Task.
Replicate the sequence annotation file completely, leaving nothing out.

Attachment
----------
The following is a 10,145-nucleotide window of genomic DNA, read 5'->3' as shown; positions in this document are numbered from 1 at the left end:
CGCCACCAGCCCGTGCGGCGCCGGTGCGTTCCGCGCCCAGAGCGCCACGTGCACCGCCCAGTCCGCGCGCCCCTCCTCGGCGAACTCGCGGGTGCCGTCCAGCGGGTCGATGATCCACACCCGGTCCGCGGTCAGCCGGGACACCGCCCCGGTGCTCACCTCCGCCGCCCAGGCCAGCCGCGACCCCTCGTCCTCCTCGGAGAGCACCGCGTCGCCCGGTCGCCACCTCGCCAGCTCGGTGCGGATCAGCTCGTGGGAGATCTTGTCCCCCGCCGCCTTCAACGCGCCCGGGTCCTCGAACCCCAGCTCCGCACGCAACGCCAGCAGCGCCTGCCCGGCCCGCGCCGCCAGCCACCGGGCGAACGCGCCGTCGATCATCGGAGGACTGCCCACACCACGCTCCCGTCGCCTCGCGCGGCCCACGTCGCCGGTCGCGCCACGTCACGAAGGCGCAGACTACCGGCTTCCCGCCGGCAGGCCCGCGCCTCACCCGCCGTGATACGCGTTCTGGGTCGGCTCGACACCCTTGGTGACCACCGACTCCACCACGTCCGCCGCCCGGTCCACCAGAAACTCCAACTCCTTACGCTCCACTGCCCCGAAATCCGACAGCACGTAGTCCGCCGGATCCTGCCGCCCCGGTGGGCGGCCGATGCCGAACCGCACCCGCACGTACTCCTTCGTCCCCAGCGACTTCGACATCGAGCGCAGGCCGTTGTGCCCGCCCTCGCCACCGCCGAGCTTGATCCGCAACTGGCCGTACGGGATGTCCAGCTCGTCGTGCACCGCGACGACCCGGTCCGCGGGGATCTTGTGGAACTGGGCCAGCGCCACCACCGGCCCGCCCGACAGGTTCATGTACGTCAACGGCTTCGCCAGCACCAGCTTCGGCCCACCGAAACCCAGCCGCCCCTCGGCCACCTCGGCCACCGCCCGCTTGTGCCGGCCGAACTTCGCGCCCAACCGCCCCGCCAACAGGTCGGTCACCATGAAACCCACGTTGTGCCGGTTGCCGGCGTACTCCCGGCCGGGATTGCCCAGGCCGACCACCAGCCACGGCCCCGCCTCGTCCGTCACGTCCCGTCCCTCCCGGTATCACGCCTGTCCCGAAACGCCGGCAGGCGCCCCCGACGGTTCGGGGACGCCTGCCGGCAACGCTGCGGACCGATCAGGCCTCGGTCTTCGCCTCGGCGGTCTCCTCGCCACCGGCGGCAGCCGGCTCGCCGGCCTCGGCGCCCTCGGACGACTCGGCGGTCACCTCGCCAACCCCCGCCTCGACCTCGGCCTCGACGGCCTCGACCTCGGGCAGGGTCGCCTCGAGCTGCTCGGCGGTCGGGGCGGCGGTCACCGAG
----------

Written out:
The following is a 10,145-nucleotide window of genomic DNA, read 5'->3' as shown; positions in this document are numbered from 1 at the left end:
CGCCACCAGCCCGTGCGGCGCCGGTGCGTTCCGCGCCCAGAGCGCCACGTGCACCGCCCAGTCCGCGCGCCCCTCCTCGGCGAACTCGCGGGTGCCGTCCAGCGGGTCGATGATCCACACCCGGTCCGCGGTCAGCCGGGACACCGCCCCGGTGCTCACCTCCGCCGCCCAGGCCAGCCGCGACCCCTCGTCCTCCTCGGAGAGCACCGCGTCGCCCGGTCGCCACCTCGCCAGCTCGGTGCGGATCAGCTCGTGGGAGATCTTGTCCCCCGCCGCCTTCAACGCGCCCGGGTCCTCGAACCCCAGCTCCGCACGCAACGCCAGCAGCGCCTGCCCGGCCCGCGCCGCCAGCCACCGGGCGAACGCGCCGTCGATCATCGGAGGACTGCCCACACCACGCTCCCGTCGCCTCGCGCGGCCCACGTCGCCGGTCGCGCCACGTCACGAAGGCGCAGACTACCGGCTTCCCGCCGGCAGGCCCGCGCCTCACCCGCCGTGATACGCGTTCTGGGTCGGCTCGACACCCTTGGTGACCACCGACTCCACCACGTCCGCCGCCCGGTCCACCAGAAACTCCAACTCCTTACGCTCCACTGCCCCGAAATCCGACAGCACGTAGTCCGCCGGATCCTGCCGCCCCGGTGGGCGGCCGATGCCGAACCGCACCCGCACGTACTCCTTCGTCCCCAGCGACTTCGACATCGAGCGCAGGCCGTTGTGCCCGCCCTCGCCACCGCCGAGCTTGATCCGCAACTGGCCGTACGGGATGTCCAGCTCGTCGTGCACCGCGACGACCCGGTCCGCGGGGATCTTGTGGAACTGGGCCAGCGCCACCACCGGCCCGCCCGACAGGTTCATGTACGTCAACGGCTTCGCCAGCACCAGCTTCGGCCCACCGAAACCCAGCCGCCCCTCGGCCACCTCGGCCACCGCCCGCTTGTGCCGGCCGAACTTCGCGCCCAACCGCCCCGCCAACAGGTCGGTCACCATGAAACCCACGTTGTGCCGGTTGCCGGCGTACTCCCGGCCGGGATTGCCCAGGCCGACCACCAGCCACGGCCCCGCCTCGTCCGTCACGTCCCGTCCCTCCCGGTATCACGCCTGTCCCGAAACGCCGGCAGGCGCCCCCGACGGTTCGGGGACGCCTGCCGGCAACGCTGCGGACCGATCAGGCCTCGGTCTTCGCCTCGGCGGTCTCCTCGCCACCGGCGGCAGCCGGCTCGCCGGCCTCGGCGCCCTCGGACGACTCGGCGGTCACCTCGCCAACCCCCGCCTCGACCTCGGCCTCGACGGCCTCGACCTCGGGCAGGGTCGCCTCGAGCTGCTCGGCGGTCGGGGCGGCGGTCACCGAG